Every map tells a story, and every map has a purpose: inviting us to go somewhere we've never been. It is an account of what we know, but also a trace of what we long for. Like a story, a map is never completely objective. It records special interests and agendas. It leaves important things unsaid even as it purports to lay things out clearly and indisputably. We can know our history by our maps.
     That is what A History of Canada in Ten Maps will do. This book chronicles not just the centuries of Canada's existence; it conjures the world as it appeared to those who were called upon to map it. What would the new world look like to Jacques Cartier, who could see no farther than the treeline? What would the north have looked like to Martin Frobisher, confronting a sea of ice but imagining that Cathay lay just beyond? What would the vastness of the country look like to a surveyor or railroad engineer (or an investor in Great Britain)? And what rival claims to the land were left off all these maps?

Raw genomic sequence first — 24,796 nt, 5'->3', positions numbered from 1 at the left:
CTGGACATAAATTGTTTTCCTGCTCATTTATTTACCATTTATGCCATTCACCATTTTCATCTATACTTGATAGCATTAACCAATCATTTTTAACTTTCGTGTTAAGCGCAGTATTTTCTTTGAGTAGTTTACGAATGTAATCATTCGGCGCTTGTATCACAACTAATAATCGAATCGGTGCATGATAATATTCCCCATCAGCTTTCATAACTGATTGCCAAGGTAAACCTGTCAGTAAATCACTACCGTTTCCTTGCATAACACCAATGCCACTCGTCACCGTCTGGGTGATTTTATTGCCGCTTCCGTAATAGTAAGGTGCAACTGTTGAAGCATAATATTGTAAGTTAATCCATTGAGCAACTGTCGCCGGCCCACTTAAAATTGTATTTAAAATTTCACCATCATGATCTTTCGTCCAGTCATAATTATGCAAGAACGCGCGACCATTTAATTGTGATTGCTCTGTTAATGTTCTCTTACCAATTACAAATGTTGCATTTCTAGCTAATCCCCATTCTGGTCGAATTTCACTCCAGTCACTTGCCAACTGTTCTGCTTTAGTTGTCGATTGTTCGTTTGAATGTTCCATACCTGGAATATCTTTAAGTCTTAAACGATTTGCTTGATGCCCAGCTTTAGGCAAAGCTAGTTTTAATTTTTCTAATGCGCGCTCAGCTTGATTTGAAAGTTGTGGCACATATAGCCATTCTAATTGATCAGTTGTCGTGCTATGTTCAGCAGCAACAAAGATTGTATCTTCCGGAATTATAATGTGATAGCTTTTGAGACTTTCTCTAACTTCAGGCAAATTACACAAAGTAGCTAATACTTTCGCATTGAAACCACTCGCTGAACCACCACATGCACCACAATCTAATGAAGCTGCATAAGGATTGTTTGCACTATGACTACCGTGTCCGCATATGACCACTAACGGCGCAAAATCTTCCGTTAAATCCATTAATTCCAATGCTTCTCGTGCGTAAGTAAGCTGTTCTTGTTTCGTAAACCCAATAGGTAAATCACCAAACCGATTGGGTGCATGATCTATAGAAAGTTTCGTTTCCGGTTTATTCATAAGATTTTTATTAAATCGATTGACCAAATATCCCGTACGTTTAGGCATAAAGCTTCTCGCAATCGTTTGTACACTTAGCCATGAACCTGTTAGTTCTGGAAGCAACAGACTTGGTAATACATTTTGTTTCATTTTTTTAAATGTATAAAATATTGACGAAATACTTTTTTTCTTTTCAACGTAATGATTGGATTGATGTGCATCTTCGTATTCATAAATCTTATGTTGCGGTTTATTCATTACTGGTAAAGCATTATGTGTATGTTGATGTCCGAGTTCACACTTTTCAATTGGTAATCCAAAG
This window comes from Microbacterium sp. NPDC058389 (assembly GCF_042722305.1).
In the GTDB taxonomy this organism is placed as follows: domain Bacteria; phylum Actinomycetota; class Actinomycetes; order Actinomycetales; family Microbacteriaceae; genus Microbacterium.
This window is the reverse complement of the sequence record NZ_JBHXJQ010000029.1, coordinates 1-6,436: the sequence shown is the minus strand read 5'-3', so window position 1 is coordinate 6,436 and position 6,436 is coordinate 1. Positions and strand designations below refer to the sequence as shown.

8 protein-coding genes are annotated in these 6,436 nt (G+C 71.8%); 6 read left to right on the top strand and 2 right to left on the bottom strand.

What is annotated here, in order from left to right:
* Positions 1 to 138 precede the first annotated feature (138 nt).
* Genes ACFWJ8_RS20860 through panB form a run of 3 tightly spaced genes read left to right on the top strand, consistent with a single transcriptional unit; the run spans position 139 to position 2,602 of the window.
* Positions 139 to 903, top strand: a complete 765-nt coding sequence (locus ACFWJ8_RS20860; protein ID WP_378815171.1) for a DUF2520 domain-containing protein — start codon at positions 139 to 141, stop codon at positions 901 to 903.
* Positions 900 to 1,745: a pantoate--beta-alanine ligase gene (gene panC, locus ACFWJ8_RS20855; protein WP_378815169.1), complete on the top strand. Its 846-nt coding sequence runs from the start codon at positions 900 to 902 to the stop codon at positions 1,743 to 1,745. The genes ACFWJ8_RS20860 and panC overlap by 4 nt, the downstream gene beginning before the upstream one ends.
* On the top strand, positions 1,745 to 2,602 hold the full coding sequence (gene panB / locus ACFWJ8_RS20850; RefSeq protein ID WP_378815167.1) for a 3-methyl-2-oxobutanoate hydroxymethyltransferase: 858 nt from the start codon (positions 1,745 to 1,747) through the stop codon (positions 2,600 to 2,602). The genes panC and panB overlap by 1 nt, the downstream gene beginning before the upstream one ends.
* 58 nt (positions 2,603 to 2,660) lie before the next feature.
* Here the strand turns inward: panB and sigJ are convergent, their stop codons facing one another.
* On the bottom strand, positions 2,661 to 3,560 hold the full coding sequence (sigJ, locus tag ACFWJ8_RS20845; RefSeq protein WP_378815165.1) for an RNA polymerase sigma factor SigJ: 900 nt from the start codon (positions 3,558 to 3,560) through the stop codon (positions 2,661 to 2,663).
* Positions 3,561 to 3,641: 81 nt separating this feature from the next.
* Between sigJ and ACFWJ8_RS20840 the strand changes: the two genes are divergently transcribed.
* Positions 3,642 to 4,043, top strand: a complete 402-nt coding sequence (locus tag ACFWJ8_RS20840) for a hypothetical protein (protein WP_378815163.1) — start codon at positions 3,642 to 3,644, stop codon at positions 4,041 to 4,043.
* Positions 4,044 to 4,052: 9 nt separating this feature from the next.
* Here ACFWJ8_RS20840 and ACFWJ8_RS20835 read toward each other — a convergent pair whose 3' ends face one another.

Historical maps may tell only part of the story, but they also tell us volumes about what we didn't know, and hint at what we may have preferred go unrecorded. A History of Canada in Ten Maps will tell the story of the creators of these maps, and also recount how they used the maps for their own ends. It is a book that will surprise readers, and reveal the Canada we never knew was hidden. It will bring to life the characters and the disputes that forged our history, by showing us what the world looked like before it entered the history books. Combining storytelling, cartography, geography, and of course history, this book will show us Canada in a way we've never seen it before.